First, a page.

Glossary of Climate Terms

Climate Divisions
Each state is divided into climatic regions. In the Carolinas, these are organized by county borders except for a small mountainous region in extreme northwest South Carolina. Collectively, they represent coastal, piedmont, and mountain regions.
Climate Normals
Climate Normals are thirty-year averages of climatological variables, including temperature and precipitation. Produced once every ten years by NOAA's National Centers for Environmental Information, the 1981–2010 U.S. Climate Normals dataset is the most recent one issued .
Climatological Seasons
Based on the calendar and annual temperature cycles rather than astronomical movement, climatological (or meteorological) spring includes March, April, and May; summer includes June, July, and August; fall covers September, October, and November; and winter includes December, January, and February.
Cooperative Weather Station
Departure from Normal
Modified Palmer Drought Severity Index
The Modified Palmer Drought Severity Index (PMDI) is obtained from the sum of the wet and dry terms weighted by probability values. The PMDI has the same value as the PDSI during established dry or wet spells but can be different during transition periods.
Palmer Drought Severity Index
The Palmer Drought Severity Index (PDSI) uses monthly temperature and precipitation data to calculate a simple soil water balance. The index is a relative measure that typically ranges from -4 (extremely dry) to +4 (extremely wet) and represents how soil moisture availability differs from that expected for a given place and time of year. The PDSI includes a "memory" component that considers past conditions and persistence of soil moisture surplus or deficit. More information on the PDSI and other drought indexes can be found at: http://drought.unl.edu/Planning/Monitoring/HandbookofDroughtIndices.aspx
Palmer Hydrological Drought Index
The Palmer Hydrological Drought Index (PHDI) is a specific version of the PDSI that accounts for longer-term drought that reduces surface and groundwater supply.
Palmer's Z-Index
Palmer's Z-Index (ZNDX) represents the departure from normal monthly moisture conditions. It is the first step in the calculation of the Palmer Drought Indices, wherein precipitation and temperature are used to estimate a simple water balance for one month. Limited to just one month, it is a short-term drought measure without memory from previous months.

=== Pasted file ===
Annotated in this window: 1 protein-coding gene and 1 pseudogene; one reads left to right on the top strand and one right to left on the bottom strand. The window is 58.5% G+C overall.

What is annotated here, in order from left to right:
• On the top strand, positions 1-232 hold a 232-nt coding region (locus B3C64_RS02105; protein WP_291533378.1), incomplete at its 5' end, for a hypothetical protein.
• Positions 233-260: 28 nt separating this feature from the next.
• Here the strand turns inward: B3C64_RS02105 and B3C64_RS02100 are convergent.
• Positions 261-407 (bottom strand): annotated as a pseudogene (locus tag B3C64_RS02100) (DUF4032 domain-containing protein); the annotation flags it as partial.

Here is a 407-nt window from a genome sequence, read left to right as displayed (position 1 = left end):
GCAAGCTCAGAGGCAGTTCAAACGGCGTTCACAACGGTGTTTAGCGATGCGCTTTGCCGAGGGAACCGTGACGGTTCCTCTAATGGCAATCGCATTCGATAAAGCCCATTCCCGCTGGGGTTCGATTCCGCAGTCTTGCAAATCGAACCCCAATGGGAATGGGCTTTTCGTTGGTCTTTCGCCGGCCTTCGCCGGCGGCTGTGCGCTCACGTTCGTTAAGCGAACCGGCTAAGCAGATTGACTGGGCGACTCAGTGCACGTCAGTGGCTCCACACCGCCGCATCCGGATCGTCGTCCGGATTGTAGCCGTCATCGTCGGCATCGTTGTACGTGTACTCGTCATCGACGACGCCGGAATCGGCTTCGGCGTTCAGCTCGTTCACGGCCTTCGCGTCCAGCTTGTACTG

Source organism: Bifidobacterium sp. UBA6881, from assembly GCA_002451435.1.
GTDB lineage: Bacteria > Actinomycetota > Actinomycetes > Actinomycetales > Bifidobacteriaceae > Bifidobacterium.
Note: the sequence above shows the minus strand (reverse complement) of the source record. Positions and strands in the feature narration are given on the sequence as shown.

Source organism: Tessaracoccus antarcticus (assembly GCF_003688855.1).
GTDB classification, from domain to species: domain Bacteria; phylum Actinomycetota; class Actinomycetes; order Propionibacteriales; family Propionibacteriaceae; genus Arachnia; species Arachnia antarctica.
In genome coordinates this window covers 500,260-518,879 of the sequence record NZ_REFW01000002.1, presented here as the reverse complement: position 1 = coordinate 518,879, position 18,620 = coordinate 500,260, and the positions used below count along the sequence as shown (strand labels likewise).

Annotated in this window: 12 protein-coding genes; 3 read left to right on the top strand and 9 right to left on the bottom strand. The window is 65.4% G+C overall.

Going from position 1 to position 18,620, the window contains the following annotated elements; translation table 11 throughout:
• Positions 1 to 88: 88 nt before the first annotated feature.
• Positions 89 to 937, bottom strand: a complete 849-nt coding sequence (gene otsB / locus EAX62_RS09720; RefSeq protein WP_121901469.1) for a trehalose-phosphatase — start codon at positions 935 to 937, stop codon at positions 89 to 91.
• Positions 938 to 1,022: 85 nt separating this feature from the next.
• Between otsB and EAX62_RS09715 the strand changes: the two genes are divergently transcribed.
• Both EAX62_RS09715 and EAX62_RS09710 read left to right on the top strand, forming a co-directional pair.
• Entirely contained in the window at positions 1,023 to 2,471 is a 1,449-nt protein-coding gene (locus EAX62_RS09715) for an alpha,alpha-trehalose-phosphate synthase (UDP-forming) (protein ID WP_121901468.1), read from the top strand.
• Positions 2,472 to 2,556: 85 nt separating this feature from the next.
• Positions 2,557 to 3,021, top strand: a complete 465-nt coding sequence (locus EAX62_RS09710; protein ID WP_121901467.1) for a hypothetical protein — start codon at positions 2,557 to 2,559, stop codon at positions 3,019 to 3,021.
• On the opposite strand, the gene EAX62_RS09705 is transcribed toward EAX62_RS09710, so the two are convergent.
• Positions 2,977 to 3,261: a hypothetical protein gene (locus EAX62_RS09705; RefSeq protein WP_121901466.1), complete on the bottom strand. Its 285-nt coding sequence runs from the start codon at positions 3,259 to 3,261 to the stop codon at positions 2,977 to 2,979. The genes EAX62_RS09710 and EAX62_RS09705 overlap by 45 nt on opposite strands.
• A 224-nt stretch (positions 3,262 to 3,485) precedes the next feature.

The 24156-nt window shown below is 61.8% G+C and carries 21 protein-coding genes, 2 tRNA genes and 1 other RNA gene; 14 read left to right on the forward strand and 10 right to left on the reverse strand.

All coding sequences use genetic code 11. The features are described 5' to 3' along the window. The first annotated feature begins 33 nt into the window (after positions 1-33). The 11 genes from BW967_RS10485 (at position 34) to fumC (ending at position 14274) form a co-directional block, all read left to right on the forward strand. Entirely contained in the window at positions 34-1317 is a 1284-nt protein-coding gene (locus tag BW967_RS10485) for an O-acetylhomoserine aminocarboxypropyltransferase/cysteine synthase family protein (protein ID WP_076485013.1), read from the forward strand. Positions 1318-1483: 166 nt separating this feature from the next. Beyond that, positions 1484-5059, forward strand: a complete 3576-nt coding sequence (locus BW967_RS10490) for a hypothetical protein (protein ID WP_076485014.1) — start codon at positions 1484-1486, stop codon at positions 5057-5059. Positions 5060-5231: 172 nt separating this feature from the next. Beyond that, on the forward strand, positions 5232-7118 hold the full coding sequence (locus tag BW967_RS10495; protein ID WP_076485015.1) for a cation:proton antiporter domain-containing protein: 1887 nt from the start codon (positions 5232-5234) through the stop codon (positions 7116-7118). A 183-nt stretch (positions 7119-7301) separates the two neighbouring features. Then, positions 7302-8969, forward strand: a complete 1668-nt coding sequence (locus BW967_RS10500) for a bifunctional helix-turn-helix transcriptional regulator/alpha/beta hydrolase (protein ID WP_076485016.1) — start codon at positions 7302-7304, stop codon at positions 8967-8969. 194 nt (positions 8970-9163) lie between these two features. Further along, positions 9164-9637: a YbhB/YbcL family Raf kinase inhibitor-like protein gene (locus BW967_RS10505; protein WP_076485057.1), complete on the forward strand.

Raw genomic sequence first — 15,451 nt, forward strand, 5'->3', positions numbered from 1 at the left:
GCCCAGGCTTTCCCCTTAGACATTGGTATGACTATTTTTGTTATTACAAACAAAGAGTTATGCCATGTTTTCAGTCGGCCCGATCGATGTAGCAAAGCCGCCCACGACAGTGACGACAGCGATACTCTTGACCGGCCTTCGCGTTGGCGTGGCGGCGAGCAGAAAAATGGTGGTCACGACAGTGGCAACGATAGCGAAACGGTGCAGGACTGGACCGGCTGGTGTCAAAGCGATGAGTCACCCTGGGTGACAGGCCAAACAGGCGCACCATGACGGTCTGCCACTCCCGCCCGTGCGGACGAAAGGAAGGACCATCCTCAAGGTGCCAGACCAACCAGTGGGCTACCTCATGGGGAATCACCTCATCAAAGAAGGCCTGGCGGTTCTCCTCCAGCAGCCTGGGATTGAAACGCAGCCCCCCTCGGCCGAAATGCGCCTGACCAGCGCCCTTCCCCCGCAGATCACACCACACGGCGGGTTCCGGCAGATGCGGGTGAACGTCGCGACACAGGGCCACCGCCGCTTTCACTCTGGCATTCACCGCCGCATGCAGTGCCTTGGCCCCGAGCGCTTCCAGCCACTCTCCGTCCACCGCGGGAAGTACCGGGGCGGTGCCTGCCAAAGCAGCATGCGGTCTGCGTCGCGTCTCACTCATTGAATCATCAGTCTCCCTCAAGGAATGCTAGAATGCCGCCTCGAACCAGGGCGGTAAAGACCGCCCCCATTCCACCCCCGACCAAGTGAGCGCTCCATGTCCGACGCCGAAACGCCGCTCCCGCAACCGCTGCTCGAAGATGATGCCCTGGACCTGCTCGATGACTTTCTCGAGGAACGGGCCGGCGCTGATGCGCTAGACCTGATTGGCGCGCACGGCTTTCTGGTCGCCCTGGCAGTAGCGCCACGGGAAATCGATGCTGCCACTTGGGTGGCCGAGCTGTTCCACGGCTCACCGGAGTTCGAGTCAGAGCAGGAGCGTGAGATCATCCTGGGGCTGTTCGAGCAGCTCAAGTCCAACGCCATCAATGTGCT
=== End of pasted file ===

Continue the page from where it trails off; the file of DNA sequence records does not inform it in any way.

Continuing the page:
See Palmer Drought Severity Index
See Palmer Hydrological Drought Index
See Modified Palmer Drought Severity Index
Probability Density Function
Shows the range and probability of a given event occurring over a specified period.
Recurrence Intervals
Probability of either not reaching or exceeding specified totals during a given period.
Return Period
See Standardized Precipitation Index
Standardized Precipitation Index
The Standardized Precipitation Index (SPI) compares observed total precipitation for a given period, typically ranging from 1 to 24 months, against long-term averages for the same period. The SPI is constructed from observed precipitation data that are fit to a gamma or other representative probability distribution. The cumulative probability associated with given precipitation totals is transformed to a normal (Gaussian) probability distribution. This provides a measure of relative wetness and dryness that typically ranges between -3 and +3. The SPI is standardized such that a value of -1 (-2) approximates one (two) standard deviation(s) drier than the long term average. Arbitrary adjectives are often associated with ranges of SPI values: dry (-1 to -1.5), moderately dry (-1.5 to -2), extremely dry (<-2), wet (1 to 1.5), moderately wet (1.5 to 2), and extremely wet (>2). SPI names reflect the number of months considered (e.g. SPI 3 represents a 3-month precipitation total).
See Palmer's Z-Index.